FW891: Maximum Likelihood Estimation for Natural Resources and Ecology
FW891 teaches complex, high-level, hands-on statistical modeling concepts at a distance, by using media-rich interactive learning experiences that personalize the content for students with differing backgrounds, experience, skill-levels and learning styles.
Multimodal, flexible content gives students myriad opportunities to personalize their learning experience to match their preferred learning style, need for extra help, and interest in more advanced content.
- Interactive Lecture Videos
- Interactive guided practice exercises with progressive hints
- Detailed animations that clarify concepts and procedures
- Built in quick self-assessments
- Personalized navigation (opportunities to dig deeper, practice more, or skip over already familiar content)
- Interactivity throughout the lectures that helps keep students actively engaged
- Background and Advanced Links
- I Need Help Link –
Each unit interface contains a prominent link to set up a personal meeting with the instructor. A short survey asks whether the student wants to meet in person or online, what times they have available, and a description of their question or the problem that they need help with.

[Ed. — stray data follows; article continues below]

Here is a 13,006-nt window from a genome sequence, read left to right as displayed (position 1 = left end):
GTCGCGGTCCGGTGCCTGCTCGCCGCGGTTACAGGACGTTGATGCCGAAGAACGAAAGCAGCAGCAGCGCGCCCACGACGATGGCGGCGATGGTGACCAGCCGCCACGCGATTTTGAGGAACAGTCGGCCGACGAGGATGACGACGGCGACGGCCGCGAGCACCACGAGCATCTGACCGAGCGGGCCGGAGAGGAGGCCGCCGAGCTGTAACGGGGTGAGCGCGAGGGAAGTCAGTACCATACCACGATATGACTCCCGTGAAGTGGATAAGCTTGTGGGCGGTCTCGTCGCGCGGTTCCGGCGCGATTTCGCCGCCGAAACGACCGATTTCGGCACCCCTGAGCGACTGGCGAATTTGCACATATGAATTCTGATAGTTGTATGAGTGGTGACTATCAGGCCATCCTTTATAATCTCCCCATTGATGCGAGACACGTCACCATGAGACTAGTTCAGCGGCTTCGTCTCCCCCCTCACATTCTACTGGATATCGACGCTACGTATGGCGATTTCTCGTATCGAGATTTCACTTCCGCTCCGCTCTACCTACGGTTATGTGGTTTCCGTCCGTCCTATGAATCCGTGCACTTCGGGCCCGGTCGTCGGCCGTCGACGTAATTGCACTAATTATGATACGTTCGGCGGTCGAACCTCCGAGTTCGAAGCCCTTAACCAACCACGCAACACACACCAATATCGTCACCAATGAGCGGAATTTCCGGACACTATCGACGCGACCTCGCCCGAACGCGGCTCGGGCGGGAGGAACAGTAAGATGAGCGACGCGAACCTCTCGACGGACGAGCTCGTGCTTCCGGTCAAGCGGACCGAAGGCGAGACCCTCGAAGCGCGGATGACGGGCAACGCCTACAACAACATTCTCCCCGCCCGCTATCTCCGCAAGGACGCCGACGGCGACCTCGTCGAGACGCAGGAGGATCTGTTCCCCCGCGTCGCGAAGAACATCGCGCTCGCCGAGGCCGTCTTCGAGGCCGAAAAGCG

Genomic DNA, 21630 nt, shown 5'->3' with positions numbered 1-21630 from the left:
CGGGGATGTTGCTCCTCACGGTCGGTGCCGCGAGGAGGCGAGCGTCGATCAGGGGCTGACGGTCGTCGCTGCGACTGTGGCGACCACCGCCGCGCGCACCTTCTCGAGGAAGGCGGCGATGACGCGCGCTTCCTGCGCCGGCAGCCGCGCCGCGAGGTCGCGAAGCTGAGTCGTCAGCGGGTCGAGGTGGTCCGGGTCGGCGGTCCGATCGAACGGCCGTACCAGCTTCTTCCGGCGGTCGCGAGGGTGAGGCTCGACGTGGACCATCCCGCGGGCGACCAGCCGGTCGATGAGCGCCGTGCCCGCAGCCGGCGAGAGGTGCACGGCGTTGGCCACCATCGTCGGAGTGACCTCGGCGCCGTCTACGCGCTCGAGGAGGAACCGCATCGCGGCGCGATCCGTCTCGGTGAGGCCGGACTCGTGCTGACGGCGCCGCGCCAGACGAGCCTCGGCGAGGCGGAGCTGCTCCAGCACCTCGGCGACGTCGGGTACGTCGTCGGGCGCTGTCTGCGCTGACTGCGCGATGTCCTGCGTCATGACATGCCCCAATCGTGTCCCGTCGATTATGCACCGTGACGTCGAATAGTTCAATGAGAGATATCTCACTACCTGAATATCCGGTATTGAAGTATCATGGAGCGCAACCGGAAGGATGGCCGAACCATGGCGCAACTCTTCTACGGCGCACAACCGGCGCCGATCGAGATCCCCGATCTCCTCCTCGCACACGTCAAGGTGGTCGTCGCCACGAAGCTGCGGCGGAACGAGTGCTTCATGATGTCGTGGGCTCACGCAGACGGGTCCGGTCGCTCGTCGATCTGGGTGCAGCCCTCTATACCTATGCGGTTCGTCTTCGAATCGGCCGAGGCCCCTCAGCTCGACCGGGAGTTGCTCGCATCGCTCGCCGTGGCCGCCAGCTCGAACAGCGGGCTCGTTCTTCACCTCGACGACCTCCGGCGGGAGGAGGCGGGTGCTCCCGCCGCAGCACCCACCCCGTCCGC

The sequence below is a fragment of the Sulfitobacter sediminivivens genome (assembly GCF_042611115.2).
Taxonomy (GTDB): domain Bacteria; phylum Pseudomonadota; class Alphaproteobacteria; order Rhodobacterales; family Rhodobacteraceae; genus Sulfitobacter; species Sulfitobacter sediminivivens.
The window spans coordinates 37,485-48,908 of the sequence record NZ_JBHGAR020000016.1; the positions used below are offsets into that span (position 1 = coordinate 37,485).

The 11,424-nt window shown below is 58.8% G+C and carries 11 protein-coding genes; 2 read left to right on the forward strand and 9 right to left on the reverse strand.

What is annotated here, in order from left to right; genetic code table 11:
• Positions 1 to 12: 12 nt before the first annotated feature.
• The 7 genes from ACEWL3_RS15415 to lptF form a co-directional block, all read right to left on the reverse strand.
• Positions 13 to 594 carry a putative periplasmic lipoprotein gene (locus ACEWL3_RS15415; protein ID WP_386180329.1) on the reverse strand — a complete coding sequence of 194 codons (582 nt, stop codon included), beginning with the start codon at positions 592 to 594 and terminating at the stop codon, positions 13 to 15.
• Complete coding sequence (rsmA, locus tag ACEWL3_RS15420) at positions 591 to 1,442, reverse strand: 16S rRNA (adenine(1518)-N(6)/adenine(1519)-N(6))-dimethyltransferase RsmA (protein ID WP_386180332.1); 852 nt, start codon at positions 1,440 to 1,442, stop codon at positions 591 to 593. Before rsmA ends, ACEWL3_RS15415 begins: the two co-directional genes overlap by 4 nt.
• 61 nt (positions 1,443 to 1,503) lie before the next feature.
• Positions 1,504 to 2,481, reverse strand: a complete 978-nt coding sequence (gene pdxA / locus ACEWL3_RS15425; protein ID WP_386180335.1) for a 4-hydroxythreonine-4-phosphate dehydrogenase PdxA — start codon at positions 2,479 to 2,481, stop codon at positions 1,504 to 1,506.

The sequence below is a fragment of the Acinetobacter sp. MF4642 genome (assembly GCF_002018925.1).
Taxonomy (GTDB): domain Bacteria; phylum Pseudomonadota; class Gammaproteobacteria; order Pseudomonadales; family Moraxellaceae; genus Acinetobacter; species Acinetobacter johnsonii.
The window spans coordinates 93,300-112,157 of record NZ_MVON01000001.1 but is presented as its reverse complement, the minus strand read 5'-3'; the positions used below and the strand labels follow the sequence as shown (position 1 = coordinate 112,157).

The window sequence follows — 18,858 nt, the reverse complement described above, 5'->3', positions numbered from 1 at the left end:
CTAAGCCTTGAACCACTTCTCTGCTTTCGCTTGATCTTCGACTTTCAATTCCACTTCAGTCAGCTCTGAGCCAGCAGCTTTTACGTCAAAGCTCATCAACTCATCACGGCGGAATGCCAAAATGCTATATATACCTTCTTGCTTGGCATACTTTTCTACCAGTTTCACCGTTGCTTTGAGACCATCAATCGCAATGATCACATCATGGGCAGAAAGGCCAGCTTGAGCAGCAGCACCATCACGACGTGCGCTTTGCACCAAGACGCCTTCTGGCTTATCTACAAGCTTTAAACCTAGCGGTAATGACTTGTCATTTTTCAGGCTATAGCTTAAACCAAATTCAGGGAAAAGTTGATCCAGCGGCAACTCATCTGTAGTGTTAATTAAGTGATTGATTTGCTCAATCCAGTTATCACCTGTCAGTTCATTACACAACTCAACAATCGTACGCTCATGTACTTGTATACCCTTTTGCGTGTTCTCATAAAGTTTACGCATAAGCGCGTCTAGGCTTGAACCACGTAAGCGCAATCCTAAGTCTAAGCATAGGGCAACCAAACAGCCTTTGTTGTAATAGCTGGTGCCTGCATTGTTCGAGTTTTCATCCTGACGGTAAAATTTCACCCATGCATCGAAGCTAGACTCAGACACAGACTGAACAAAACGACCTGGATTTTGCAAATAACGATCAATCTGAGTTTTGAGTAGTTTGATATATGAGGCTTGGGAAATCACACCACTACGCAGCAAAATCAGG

The course is designed to accommodate students with diverse backgrounds including:
- Students in both master’s (2 in 1st year) and doctoral program (3 in 1st year, 4 in 3rd year).
- Students working in the field for many years vs. full-time students.
- Students with high-level statistical training and those with minimal training.
- Students who frequently use the statistical software (R) and those who have never heard of it or barely use it.
- Students who have taken prior online courses and those who for whom this is their first online course.
The course utilizes low-stakes and authentic assessment. Each unit contains two graded assessments: 1. a multiple choice quiz that covers the concepts covered in the unit and 2. a “real-world” case where the students must find the solution (by developing the appropriate model and running the model to arrive at the solution).
Each unit is interlaced with non-graded assessments so the students can check their own understanding as they progress. These assessments are embedded within lecture videos and are also presented in a “Do you remember the previous units?” quiz, which serves as a quick review of prior content so students are consistently exposed to older material through the entire course. Students constantly practice and see material several times to strengthen retention and recall.
Course content is highly accessible, including close captioning of video lectures, printable text handouts, and ALT text of equations.
Angie Leslie, online course content developer
Jim Bence Faculty, QFC co-director Developer and lead instructor
Matt Catalano Post-Doc R specialist, instructor
Travis Brenden Faculty, associate-director Support instructor